Smart Irrigation is driven by rising global water shortages. The problem is worsening over time due to the rising global population and the growing water demand. The world’s total population is about 7.3 billion, and by 2050 it is projected to be over 9 billion. A large part of the freshwater is consumed by the agricultural industry during irrigation. In comparison to developed nations, developing nations are using more water to produce the same yield due to the absence of a cost-effective smart irrigation system. India, for instance, has nearly 4% of the world’s freshwater capacity to support 17% of the global population. However, relative to other countries such as China and the United States, it needs 2-4 times more water for some of its major agricultural production.
A major element of agricultural development is smart irrigation. It allows farmers to prevent water pollution and enhance the quality of growing crops in their farms by irrigating at the right times, reducing erosion and other waste, and accurately assessing soil moisture levels, thus identifying irrigation requirements at any spot. The replacement of manual irrigation with automated valves and systems also removes the human error factor, such as failing to turn off a valve after watering the farm and saving electricity, time, and valuable resources. There is no space for the wastage of resources in a smart irrigation system as soil moisture sensor detects any risk beforehand. As a consequence, there are cost advantages that can also be achieved. The risks of crops dying due to unnecessary or inadequate irrigation are negligible by replacing the conventional watering system with a completely self-operating one which ensures that farmers may not have to think about repeated replacement of crops.
To help turn data to the irrigation system multi-controller unit, different types of sensors are used. Each module is devoted to collecting and transmitting unique information. To measure the water level of the ground, the first module is the soil moisture sensor (SMS), which measures the dielectric constant of surface soil. The level of moisture here, is directly proportional to the constant dielectric reading. They can either be on-demand or bypass SMS controllers. The other type of sensor, which usually uses advanced resistance temperature detector components (RTDs) to reliably measure soil temperature levels, is the temperature sensor. Such connected systems in a smart irrigation system are responsible for turning the pumps on or off at any time, as per the specific soil moisture conditions. Soil moisture sensors deliver on-field irrigation that is much more effective than conventional timer-based sprinkler systems. For soil moisture sensors there are no chances of over-spraying or overwatering. Users can log in to Global Market Database, which is a free market research tool which helps its users understand the Smart Irrigation market over the next ten years.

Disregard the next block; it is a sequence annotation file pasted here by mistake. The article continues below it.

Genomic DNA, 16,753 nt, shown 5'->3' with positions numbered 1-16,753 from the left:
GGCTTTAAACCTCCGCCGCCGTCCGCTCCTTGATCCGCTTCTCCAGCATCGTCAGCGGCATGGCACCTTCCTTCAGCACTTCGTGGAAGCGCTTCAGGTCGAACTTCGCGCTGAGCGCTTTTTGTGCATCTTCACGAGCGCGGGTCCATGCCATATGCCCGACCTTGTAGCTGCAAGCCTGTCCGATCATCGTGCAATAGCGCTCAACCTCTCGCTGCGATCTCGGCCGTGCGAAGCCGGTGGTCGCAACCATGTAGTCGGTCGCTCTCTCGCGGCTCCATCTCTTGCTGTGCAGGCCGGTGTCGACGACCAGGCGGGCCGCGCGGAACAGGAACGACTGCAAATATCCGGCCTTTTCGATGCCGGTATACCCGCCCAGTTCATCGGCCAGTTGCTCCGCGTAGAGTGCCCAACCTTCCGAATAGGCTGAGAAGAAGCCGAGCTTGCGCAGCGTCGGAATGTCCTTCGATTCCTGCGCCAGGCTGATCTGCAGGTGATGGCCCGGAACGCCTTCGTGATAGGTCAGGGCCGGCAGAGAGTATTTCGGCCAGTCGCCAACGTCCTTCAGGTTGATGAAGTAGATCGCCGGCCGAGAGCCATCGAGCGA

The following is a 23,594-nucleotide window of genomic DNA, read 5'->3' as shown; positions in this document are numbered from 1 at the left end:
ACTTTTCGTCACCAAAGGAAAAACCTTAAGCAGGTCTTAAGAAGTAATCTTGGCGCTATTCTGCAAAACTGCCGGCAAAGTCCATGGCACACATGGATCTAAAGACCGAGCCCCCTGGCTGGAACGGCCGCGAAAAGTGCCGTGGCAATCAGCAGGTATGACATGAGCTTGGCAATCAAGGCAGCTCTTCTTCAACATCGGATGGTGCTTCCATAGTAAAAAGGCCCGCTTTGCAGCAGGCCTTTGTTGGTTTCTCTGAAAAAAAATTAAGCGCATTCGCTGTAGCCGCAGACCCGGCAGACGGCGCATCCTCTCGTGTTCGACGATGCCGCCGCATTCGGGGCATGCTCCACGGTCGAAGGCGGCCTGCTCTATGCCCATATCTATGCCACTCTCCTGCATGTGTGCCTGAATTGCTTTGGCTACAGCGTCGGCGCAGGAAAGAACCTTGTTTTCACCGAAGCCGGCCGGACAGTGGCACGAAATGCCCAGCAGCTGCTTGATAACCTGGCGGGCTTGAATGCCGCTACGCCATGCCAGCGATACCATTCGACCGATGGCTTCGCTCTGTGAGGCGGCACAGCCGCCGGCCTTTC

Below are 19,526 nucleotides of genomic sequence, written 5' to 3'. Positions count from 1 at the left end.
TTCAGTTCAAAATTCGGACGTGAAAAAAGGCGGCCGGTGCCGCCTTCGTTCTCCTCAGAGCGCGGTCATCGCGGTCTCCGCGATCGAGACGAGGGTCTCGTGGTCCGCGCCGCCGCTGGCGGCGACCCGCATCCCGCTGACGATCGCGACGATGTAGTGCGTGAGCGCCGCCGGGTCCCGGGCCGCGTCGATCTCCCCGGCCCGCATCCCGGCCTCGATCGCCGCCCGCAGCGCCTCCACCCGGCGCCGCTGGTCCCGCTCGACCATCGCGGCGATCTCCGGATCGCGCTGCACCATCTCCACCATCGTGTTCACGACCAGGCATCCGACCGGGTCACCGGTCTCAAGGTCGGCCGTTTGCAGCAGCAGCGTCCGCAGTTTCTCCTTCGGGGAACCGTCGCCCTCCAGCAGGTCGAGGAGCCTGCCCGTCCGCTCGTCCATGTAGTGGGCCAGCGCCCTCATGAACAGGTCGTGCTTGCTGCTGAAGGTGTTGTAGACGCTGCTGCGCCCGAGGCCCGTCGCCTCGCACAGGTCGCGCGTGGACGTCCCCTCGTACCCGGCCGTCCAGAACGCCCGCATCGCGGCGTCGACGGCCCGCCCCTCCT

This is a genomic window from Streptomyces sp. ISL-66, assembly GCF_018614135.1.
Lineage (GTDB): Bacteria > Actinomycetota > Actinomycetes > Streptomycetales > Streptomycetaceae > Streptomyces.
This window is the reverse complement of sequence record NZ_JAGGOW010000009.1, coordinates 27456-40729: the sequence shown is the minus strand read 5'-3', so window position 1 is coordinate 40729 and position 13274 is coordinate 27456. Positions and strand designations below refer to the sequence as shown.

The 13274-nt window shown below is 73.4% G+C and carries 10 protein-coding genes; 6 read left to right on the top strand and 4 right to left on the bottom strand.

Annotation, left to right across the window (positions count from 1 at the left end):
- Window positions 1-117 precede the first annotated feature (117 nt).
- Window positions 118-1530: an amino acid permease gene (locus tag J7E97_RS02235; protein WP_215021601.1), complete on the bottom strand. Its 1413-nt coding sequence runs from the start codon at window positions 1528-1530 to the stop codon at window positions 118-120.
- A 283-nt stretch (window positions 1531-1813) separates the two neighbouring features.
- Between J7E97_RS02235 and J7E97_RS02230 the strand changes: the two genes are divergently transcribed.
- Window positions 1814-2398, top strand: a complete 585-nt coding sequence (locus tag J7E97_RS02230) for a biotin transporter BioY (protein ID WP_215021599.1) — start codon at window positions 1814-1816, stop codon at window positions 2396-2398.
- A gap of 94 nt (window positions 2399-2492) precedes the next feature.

Though smart soil moisture sensors have several advantages, they do not in any way weigh in climate-related variables, and that remains a drawback. A smart irrigation system also has pre-tested LED bulbs, with microcontrollers at its heart. The bulbs light up when the on-field sensors indicate that the moisture has declined below the threshold level, meaning that irrigation opeartion has to be triggered. It would not be effective to set up gateways, pumps, and other equipment, unless the soil moisture sensors are accurately positioned in the farms, the decisions made by the smart irrigation system can be very counterproductive. Users must ensure that the soil moisture sensors at all times stay in contact with the soil surface, exclude the possibility of any air gaps, and are positioned at least 5 feet away from irrigation points, property lines, houses, and high-traffic areas.
In India, agriculture accounts for 18% of the Gross Domestic Product (GDP) of the nation. With respect to the 2011 census, there are 118.9 million farmers nationally or 24.6% of the overall workforce of over 481 million. There are 144 million individuals employed as agricultural laborers, too. The overall agricultural-related workforce is about 263 million, or 22% of the population. In India, the issue of water erosion affects approximately 25% of the land surface. The conventional channel type irrigation induces water wastage and soil erosion. India’s per capita water supply fell nearly 15% from 1,816 cubic meters to 1,545 cubic meters in 2011. The Indian government has emphasized and addressed the need for advancement in the agricultural sector and is also aiming for a sign of exposure to technologies and advanced implementation activities to increase the yield. The Indian numbers for smart irrigation system are also covered in the free market research tool, Global Market Database. The users would need to register on the website to access the free market research tool.
In India, 80% of the total annual rainfall takes place in four months, from mid-June to mid-October. Compared to the Long Period Average (LPA), the overall rainfall has been falling year by year for the last decade. So, for the remainder of the eight months, it is very important to irrigate the farm area. Due to increased demand from the industrial and domestic sectors, especially in developing nations, the accessibility of water for irrigation system has declined day by day. The agricultural sector is the biggest consumer of water in India, where it is mainly used for irrigation system. Hence, using a smart method of irrigation to improve the quality of water usage, and moisture sensors to assess the right soil moisture without raising production costs would be of great benefit to the crop production system in India.